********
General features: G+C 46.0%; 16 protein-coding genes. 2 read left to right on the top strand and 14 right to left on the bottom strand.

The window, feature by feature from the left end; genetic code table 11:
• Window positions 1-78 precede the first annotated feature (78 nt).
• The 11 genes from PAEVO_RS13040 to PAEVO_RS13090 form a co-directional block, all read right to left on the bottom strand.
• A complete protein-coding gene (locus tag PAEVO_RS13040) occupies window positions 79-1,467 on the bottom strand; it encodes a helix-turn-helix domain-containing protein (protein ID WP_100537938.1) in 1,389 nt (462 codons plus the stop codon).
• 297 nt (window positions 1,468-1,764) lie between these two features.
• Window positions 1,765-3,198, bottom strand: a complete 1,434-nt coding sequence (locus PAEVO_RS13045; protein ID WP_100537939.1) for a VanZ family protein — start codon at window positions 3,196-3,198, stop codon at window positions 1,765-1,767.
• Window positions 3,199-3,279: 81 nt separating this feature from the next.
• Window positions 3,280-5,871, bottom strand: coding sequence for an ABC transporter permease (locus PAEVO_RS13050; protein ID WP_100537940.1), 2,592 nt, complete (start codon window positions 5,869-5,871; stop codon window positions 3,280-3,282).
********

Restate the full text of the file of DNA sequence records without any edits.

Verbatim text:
General features: G+C 46.0%; 16 protein-coding genes. 2 read left to right on the top strand and 14 right to left on the bottom strand.

The window, feature by feature from the left end; genetic code table 11:
• Window positions 1-78 precede the first annotated feature (78 nt).
• The 11 genes from PAEVO_RS13040 to PAEVO_RS13090 form a co-directional block, all read right to left on the bottom strand.
• A complete protein-coding gene (locus tag PAEVO_RS13040) occupies window positions 79-1,467 on the bottom strand; it encodes a helix-turn-helix domain-containing protein (protein ID WP_100537938.1) in 1,389 nt (462 codons plus the stop codon).
• 297 nt (window positions 1,468-1,764) lie between these two features.
• Window positions 1,765-3,198, bottom strand: a complete 1,434-nt coding sequence (locus PAEVO_RS13045; protein ID WP_100537939.1) for a VanZ family protein — start codon at window positions 3,196-3,198, stop codon at window positions 1,765-1,767.
• Window positions 3,199-3,279: 81 nt separating this feature from the next.
• Window positions 3,280-5,871, bottom strand: coding sequence for an ABC transporter permease (locus PAEVO_RS13050; protein ID WP_100537940.1), 2,592 nt, complete (start codon window positions 5,869-5,871; stop codon window positions 3,280-3,282).